If the heart of the dissident movement was the continuation of Pasternak’s moral duel with the Soviet Union then its body was samizdat, which the poet Anna Akhmatova called the ‘pre-Gutenberg press’. From the 1940s typewriters and carbon paper had been used to reproduce all manner of illegal works in samizdat form, and this practice now rose exponentially. Approximately five copies could be made at any one sitting, and it was a time consuming, not to say dangerous, enterprise for which many were jailed. The dissident Vladimir Bukovsky famously described it thus: ‘I myself write it, edit it, censor it, publish it, distribute it and do time for it.’
The extension of this process was tamizdat, a pun on the word ‘tam’ meaning ‘over there’, whereby émigrés used existing or set up new publishing houses to print dissident works smuggled out of the USSR. Among the most important were the YMCA Press in Paris, Posev in Frankfurt, the Flegon Press in London and Inter-language Literary Associates in Washington. The US and other intelligence services had clearly learnt from the Pasternak affair and helped to fund these and other organisations who were working towards culturally undermining the Soviet state.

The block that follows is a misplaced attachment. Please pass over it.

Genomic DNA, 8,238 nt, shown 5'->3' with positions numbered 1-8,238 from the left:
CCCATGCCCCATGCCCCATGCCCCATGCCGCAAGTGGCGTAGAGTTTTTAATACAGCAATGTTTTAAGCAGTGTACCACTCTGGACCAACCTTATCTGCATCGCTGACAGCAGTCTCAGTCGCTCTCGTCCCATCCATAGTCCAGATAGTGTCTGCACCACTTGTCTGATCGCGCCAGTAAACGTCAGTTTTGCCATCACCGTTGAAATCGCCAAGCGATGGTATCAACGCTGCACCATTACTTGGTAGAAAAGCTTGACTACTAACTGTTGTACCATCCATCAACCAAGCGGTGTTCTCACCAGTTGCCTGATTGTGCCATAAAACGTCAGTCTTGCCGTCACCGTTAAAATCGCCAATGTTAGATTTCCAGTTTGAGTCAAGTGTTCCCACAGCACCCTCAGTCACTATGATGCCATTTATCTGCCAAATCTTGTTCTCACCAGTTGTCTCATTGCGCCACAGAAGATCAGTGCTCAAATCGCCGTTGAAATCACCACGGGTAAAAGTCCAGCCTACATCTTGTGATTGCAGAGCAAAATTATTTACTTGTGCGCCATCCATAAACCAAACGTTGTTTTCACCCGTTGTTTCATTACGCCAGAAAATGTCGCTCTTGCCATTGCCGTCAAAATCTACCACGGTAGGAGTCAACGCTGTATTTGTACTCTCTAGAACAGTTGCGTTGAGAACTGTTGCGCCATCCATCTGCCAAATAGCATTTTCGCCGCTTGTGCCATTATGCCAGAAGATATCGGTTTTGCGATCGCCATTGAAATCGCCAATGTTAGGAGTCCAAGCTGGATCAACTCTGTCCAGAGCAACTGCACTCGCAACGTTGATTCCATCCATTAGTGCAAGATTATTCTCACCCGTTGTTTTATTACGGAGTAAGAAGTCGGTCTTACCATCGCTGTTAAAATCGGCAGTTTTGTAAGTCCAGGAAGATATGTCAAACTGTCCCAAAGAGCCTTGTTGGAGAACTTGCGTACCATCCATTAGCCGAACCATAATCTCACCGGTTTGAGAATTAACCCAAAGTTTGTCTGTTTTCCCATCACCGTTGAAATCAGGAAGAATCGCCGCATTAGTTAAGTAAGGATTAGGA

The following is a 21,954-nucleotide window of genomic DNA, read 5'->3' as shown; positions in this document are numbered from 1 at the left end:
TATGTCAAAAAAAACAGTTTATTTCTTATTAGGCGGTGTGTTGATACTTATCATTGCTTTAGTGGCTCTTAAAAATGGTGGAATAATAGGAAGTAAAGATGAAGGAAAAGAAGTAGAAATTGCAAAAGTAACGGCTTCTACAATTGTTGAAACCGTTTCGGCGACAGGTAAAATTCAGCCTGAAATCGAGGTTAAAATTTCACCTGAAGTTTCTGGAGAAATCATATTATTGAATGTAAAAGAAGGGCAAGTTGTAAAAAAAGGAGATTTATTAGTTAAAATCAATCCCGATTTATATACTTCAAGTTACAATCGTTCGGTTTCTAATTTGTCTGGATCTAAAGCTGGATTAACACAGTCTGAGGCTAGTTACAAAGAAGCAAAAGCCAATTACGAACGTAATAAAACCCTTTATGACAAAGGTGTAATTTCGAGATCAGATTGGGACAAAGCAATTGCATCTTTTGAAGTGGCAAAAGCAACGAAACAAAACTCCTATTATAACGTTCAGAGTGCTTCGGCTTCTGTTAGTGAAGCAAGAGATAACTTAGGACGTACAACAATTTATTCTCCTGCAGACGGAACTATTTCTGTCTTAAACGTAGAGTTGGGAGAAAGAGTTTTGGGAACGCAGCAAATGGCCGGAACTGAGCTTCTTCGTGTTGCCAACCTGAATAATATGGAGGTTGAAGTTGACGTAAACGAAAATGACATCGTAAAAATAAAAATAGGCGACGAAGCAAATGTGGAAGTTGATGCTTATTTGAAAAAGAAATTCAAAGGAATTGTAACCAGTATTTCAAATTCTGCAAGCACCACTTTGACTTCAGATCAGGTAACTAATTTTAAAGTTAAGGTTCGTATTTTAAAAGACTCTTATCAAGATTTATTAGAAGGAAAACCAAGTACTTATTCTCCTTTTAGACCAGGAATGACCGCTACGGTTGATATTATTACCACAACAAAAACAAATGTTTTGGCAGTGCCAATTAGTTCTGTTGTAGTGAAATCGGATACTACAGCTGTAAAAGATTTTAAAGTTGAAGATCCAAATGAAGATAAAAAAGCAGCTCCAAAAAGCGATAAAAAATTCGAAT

Statistically, very few Soviet citizens ever saw these banned works, but the numbers reproduced were nevertheless quite large. Ginzburg’s son estimated that there were more than 5,000 copies of Into the Whirlwind illegally circulating in the USSR. Khrushchev had unwittingly opened a Pandora’s Box and now the regime was to face an uphill struggle to close it.
ONE DAY AT A TIME
Criticism of One Day started appearing a few months after publication but the real sign that the Thaw was over came in 1964 when the then little known poet Iosif Brodsky was arrested and put on trial for being a ‘social parasite’. Brodsky was an unlikely target – his poetry may have been un-Soviet but like Pasternak he was not in any way political.
The trial was a test for the regime, but the absurd questioning of the judge proved that little had changed since the Zhivago affair. In one memorable passage Brodsky was asked what his job was, to which he replied that he was a poet-translator:Judge: And who judged you to be a poet? Who appointed you a poet?
Brodsky: No one. Who appointed me a member of the human race?
Judge: Have you studied for this?
Brodsky: For what?
Judge: To be a poet. You didn’t try to graduate from university where they prepare you ... where they teach ...
Brodsky: I didn’t know that it could be taught.
Judge: Well how else then?
Brodsky: I think that it comes ... from God.